Brandon Legal Group has chosen the winner for our fall scholarship where the deadline to enter was November 30, 2017. Congratulations to our winner, Emina Memic! Emina is studying at St. Petersburg College in their paralegal studies program. You can read her winning essay below about divorce, children, and Florida Law.

Question: If you could change Florida Law regarding divorce and children, what would you change?

Chapter 61 of the Florida Statutes lays out the law in detail regarding dissolution of marriage, child support, and time-sharing. Although Florida has a lengthy statute, it does not cover an important topic that I believe should be included. Besides divorce, child support, and time-sharing, the Florida Statutes should include requirements for dealing with children affected by these situations. If the court really believes in doing what is “in the best interest of the child,” then should they not put more focus on helping children cope with the separation of a family? Children are a crucial part of this world. They develop into future leaders, future success stories, and the future of America. Revising chapter 61 of the Florida Statutes to include children coping mechanisms should be a must to strengthen the future of these children, as well as America.

Unfortunately, many marriages end in the United States, which leads to broken families. Most often, parents do not realize how the divorce affects their children. The Florida Statutes contains a section that discuss child support guidelines. Child support is a monetary payment to one spouse to help support the child. Usually, the spouse that makes the most money is the one that pays child support. Now, the money does help support the child, but only with the necessities for human life. This type of support helps feed the child, shelter the child, clothe the child, etc. The problem with this is that monetary support does not help the child cope with all this new change. Young children cope with the breaking of their families through emotional ways. They cannot understand what child support is, and that it helps pay for the things they need. Children need love, affection, and a lot of time spent with their families to be able to feel like everything is okay. The statute should include some sort of requirement for parents and children to help cope with the emotional journey of a divorce. The statute could add a counseling requirement for children or an activity that both parents can agree to attend together and remain civil during that activity. I truly believe that would be in the best interest of the child.

Time-sharing is discussed under the parenting plan section, and is supposed to create a way that the child can spend time with both parents. Time-sharing can be extremely difficult on children’s behavior regardless of how much time is spent with each parent. A child who is used to both parents being in the same house, and suddenly must move back and forth between parents, will drastically change their behavior. Now, I have witnessed this behavior myself in my mother’s home day care. Our day care has a capacity of six children at a time, and almost every single one of them come from a broken home. Usually, the parents are together when they first come in our care, and then the parents become divorced. Often, a child’s behavior changes based on which parent they spend time with. Some parents are more lenient, while others are stricter. Some parents give their child a set daily schedule, while other parents do not. This shift in discipline and schedule can really affect the behavior of a child. The child becomes more aggressive and undisciplined, causing more problems as they get older. The Florida Statute that discusses time-sharing, should include and develop a plan for children to be able to deal with this change and prevent aggressive behavior. They can include the following; counseling for children and parents, an expressive activity, such as art, music, or dance, and even strategies to help deal with anger when they feel it. This could help many children cope with a big loss in their lives.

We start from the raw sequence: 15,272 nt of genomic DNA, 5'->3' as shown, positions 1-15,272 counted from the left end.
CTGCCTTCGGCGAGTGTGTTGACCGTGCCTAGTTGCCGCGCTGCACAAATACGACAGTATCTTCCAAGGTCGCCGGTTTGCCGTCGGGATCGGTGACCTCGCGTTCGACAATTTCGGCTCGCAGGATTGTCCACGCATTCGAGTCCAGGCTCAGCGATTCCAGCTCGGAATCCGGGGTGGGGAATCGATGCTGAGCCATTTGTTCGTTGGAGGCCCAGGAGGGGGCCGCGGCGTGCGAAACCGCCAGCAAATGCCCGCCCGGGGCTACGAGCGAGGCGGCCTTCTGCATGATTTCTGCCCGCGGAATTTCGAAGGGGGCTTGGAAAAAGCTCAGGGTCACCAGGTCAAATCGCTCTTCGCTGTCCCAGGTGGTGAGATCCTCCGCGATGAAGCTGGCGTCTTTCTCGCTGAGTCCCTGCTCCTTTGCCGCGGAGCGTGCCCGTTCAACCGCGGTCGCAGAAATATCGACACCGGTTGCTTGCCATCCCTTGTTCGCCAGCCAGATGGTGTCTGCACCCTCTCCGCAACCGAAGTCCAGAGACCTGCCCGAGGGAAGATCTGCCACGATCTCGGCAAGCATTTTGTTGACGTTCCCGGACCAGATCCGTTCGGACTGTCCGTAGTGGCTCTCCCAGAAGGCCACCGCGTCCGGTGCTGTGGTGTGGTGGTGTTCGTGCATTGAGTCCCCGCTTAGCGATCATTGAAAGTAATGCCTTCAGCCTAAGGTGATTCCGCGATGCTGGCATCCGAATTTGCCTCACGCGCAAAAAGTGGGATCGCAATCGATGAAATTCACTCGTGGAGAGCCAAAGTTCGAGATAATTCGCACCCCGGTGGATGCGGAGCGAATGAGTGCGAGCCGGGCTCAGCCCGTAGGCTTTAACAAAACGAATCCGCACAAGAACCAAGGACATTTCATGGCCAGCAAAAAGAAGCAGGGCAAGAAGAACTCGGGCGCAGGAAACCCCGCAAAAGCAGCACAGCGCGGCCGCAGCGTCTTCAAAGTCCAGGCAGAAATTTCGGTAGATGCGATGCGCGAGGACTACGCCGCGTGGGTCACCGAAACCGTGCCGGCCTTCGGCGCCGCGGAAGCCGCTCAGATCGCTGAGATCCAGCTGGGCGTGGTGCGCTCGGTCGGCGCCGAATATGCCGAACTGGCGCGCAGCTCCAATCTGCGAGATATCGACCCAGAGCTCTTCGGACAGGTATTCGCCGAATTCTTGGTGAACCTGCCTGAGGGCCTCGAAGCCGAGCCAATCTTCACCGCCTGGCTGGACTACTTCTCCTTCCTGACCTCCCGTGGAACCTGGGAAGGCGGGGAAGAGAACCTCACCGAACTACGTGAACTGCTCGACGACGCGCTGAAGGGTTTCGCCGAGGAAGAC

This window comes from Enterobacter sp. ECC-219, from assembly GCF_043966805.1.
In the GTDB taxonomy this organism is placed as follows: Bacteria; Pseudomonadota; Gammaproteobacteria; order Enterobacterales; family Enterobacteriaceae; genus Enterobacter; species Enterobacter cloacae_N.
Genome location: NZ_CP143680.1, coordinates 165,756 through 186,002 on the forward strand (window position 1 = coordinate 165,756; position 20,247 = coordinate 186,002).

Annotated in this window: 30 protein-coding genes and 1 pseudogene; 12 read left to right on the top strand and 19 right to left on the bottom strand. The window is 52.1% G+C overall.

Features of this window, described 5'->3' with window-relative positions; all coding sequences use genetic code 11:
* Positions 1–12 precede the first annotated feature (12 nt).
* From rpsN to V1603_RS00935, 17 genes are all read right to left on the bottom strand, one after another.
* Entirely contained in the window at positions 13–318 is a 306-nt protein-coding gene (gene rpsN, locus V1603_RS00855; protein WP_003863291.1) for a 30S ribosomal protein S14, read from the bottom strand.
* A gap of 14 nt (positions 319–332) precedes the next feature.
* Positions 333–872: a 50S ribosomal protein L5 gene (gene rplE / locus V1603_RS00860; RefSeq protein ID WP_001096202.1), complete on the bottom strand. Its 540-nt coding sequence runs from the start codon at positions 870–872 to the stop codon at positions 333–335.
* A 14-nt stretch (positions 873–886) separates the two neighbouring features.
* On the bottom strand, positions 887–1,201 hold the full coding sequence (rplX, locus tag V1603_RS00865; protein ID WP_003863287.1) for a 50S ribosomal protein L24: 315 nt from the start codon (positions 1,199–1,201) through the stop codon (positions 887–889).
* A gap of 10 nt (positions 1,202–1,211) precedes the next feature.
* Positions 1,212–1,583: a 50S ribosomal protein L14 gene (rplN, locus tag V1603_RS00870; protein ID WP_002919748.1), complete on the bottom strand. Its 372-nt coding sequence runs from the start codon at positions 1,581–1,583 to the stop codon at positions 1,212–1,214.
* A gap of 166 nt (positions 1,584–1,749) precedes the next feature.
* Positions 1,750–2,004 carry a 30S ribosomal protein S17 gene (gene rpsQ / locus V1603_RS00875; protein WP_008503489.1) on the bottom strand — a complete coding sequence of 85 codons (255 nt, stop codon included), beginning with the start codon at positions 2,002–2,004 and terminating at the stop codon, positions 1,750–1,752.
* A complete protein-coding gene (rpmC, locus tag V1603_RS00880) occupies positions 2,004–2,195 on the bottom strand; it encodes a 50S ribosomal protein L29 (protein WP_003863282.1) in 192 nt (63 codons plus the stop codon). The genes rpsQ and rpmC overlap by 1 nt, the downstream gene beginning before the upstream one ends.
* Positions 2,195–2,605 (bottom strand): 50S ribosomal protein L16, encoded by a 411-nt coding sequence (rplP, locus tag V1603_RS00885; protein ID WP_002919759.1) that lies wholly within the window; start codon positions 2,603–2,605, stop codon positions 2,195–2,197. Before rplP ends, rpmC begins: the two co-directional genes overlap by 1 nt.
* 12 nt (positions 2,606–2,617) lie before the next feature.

Although I do believe the Florida Statutes does a good job explaining divorce, child support, and time-sharing, it needs work in knowing how to get help for children. The courts always talk about doing what is in the best interest of the child, but if that was the case, there would be rules in place to help children cope. Children often go through this big change during a crucial time in their lives. They are in the stage of getting to know who they are, and understanding the world. Their brains have not fully developed, so it is important to preserve the future of children. They are too young to be thinking about ways to cope themselves; it is our job to protect these innocent lives and prepare them for any situation they might be in.

Congratulations again, Emina for winning our fall scholarship! If you would like to apply for our scholarship opportunity that is open to both law students and paralegal studies students in Florida, please visit our scholarship page.

It is important to note that the essay above is NOT written or endorsed by Brandon Legal Group, and does not represent legal advice.

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